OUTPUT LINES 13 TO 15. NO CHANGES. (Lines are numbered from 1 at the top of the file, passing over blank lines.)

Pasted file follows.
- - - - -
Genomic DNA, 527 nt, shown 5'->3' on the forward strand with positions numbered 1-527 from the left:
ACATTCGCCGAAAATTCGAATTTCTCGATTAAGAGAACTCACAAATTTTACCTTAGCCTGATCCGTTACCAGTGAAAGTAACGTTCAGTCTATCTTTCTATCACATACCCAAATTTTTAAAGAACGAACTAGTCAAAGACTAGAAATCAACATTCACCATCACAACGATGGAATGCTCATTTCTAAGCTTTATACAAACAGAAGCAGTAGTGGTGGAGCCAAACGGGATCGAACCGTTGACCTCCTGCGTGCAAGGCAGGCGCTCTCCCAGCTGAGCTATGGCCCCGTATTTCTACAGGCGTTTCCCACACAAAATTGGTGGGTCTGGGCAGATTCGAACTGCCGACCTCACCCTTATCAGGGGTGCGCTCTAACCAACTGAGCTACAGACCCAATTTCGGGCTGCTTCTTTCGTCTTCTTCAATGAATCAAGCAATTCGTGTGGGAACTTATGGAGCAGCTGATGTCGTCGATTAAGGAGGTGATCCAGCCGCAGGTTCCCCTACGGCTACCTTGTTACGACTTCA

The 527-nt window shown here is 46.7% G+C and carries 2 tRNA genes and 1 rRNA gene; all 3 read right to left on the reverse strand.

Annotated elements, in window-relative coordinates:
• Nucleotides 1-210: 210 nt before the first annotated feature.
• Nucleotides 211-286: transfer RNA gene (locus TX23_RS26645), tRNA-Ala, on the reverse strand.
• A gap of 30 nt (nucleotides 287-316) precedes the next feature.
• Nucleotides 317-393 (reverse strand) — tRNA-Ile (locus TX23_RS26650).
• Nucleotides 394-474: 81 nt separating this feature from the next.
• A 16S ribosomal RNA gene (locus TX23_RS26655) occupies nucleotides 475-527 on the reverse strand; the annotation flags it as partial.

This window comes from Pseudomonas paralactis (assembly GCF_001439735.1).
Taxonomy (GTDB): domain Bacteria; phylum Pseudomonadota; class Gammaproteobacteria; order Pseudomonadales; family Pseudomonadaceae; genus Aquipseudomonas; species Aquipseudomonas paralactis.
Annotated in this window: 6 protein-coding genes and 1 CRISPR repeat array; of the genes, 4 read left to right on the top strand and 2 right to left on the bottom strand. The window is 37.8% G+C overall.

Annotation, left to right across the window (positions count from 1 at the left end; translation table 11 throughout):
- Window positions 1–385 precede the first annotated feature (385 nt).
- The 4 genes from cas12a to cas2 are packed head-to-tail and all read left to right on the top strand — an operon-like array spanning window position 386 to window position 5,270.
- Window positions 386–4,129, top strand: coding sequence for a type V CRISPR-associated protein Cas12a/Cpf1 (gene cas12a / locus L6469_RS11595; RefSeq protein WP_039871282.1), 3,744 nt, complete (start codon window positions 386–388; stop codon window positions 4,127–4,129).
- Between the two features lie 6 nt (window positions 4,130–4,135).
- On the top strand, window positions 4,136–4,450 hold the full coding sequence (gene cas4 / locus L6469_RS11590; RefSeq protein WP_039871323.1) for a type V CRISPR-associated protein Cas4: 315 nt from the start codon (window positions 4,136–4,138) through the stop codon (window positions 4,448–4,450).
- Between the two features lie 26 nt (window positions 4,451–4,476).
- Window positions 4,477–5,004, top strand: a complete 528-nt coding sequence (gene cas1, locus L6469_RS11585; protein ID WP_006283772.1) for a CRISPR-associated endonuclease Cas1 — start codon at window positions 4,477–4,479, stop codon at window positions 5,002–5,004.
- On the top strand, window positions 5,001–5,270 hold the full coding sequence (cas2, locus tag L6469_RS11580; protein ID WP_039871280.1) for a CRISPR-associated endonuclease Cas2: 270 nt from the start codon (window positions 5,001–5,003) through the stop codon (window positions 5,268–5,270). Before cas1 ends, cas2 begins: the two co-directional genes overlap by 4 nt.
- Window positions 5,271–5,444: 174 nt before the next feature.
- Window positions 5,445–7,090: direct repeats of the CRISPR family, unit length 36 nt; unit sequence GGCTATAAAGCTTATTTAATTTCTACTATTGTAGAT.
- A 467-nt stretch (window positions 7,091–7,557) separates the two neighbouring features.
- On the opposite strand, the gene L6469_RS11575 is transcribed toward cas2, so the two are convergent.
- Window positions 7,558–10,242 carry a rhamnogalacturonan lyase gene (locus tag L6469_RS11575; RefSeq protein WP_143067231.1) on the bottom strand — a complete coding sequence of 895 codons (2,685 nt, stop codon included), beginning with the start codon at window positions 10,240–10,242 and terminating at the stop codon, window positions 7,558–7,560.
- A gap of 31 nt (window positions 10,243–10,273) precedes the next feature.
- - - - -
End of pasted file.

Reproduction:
Annotated in this window: 6 protein-coding genes and 1 CRISPR repeat array; of the genes, 4 read left to right on the top strand and 2 right to left on the bottom strand. The window is 37.8% G+C overall.

Annotation, left to right across the window (positions count from 1 at the left end; translation table 11 throughout):
- Window positions 1–385 precede the first annotated feature (385 nt).